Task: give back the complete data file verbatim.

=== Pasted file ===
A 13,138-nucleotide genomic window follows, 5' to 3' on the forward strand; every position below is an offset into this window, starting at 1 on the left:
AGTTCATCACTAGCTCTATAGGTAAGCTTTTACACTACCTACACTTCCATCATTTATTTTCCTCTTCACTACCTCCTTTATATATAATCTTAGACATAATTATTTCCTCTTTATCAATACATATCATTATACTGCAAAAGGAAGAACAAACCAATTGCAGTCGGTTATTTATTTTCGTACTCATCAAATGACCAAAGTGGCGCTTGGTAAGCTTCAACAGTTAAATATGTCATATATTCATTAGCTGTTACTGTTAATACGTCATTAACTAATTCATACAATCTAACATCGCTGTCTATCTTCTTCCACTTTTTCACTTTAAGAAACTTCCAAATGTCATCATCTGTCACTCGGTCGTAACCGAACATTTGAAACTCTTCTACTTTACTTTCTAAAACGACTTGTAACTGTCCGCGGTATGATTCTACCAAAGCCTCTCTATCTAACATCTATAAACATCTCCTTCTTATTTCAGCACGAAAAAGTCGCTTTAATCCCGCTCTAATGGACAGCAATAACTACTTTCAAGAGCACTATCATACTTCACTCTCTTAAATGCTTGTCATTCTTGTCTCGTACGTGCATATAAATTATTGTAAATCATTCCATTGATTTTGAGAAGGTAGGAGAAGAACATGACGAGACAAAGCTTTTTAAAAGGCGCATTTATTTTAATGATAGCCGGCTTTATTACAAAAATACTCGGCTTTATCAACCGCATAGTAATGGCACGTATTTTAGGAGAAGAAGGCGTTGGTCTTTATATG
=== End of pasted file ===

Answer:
A 13,138-nucleotide genomic window follows, 5' to 3' on the forward strand; every position below is an offset into this window, starting at 1 on the left:
AGTTCATCACTAGCTCTATAGGTAAGCTTTTACACTACCTACACTTCCATCATTTATTTTCCTCTTCACTACCTCCTTTATATATAATCTTAGACATAATTATTTCCTCTTTATCAATACATATCATTATACTGCAAAAGGAAGAACAAACCAATTGCAGTCGGTTATTTATTTTCGTACTCATCAAATGACCAAAGTGGCGCTTGGTAAGCTTCAACAGTTAAATATGTCATATATTCATTAGCTGTTACTGTTAATACGTCATTAACTAATTCATACAATCTAACATCGCTGTCTATCTTCTTCCACTTTTTCACTTTAAGAAACTTCCAAATGTCATCATCTGTCACTCGGTCGTAACCGAACATTTGAAACTCTTCTACTTTACTTTCTAAAACGACTTGTAACTGTCCGCGGTATGATTCTACCAAAGCCTCTCTATCTAACATCTATAAACATCTCCTTCTTATTTCAGCACGAAAAAGTCGCTTTAATCCCGCTCTAATGGACAGCAATAACTACTTTCAAGAGCACTATCATACTTCACTCTCTTAAATGCTTGTCATTCTTGTCTCGTACGTGCATATAAATTATTGTAAATCATTCCATTGATTTTGAGAAGGTAGGAGAAGAACATGACGAGACAAAGCTTTTTAAAAGGCGCATTTATTTTAATGATAGCCGGCTTTATTACAAAAATACTCGGCTTTATCAACCGCATAGTAATGGCACGTATTTTAGGAGAAGAAGGCGTTGGTCTTTATATG